Japan's private sector machinery orders (excluding volatile items) rose 4.1 percent on the month (seasonally adjusted) in October after a fall of 3.3 percent September, stronger than the consensus forecast for an increase of 1.0 percent. This series, which excludes orders for ships and those from electric power companies, is considered a proxy for capital expenditures.
In seasonally adjusted terms, orders fell 1.5 percent year-on-year in October (down from 0.6 percent in September), while the original data showed a fall of 5.6 percent (down from 4.3 percent).
The month-on-month increase in October follows falls in orders in both August and September. Officials, however, continue to expect weakness in private sector orders for the rest of the year, retaining a forecast for a fall of 5.9 percent in the three months to December. Even when so-called volatile items are stripped out of orders, the series has been relatively volatile this year, oscillating between month-on-month increases and decreases with no sustained trend in year-on-year growth.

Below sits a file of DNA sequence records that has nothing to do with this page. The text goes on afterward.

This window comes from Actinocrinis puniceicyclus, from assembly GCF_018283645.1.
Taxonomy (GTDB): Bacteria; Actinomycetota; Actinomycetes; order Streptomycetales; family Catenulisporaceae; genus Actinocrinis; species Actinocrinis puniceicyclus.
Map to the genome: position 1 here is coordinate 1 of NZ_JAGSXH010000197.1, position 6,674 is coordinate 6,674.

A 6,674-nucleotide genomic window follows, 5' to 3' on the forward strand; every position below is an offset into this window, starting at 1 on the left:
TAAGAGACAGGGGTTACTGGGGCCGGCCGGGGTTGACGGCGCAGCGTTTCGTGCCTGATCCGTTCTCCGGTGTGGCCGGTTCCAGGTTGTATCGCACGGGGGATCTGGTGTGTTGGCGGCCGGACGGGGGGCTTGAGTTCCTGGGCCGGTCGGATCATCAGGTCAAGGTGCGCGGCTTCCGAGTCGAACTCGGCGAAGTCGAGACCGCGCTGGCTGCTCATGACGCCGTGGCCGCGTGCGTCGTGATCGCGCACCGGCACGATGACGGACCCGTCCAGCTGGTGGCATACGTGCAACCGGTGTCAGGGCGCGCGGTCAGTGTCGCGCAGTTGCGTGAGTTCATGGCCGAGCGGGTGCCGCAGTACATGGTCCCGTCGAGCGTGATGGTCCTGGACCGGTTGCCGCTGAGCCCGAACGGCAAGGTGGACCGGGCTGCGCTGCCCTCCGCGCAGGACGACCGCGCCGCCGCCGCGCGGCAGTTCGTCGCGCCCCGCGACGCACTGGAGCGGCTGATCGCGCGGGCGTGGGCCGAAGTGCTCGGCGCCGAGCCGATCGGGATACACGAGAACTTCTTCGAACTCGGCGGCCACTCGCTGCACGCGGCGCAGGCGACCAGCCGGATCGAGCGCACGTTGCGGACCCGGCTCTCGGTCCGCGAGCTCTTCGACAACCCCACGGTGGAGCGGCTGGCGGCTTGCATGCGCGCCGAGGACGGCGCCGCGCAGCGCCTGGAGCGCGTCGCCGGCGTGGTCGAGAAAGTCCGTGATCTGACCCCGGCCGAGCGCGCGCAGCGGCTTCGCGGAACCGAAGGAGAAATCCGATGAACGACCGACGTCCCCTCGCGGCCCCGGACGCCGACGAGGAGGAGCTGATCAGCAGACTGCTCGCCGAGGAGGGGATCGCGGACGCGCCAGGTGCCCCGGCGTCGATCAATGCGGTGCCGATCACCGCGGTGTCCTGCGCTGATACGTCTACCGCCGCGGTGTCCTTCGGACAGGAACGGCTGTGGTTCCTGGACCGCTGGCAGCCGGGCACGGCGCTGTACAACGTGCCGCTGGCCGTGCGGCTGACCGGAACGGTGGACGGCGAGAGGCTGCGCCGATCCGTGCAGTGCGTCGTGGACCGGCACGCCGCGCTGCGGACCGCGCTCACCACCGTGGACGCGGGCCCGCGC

Machine Orders are the total value of new private-sector purchase orders placed with manufacturers for machines excluding volatile items such as ships and utilities. It is a leading indicator of production. Analysts consider the data an indicator of capital spending. Rising purchase orders signal that manufacturers will increase activity as they work to fill the orders.
It is a leading indicator of production. Rising purchase orders signal that manufacturers will increase activity as they work to fill the orders. The importance of machinery orders cannot be overstated given the economy's dependence on exports. The purpose of these data is to get a picture of machinery manufacturers' order books and to collect basic material for analyzing the direction of the economy through an early understanding of trends in capital investment in machinery.
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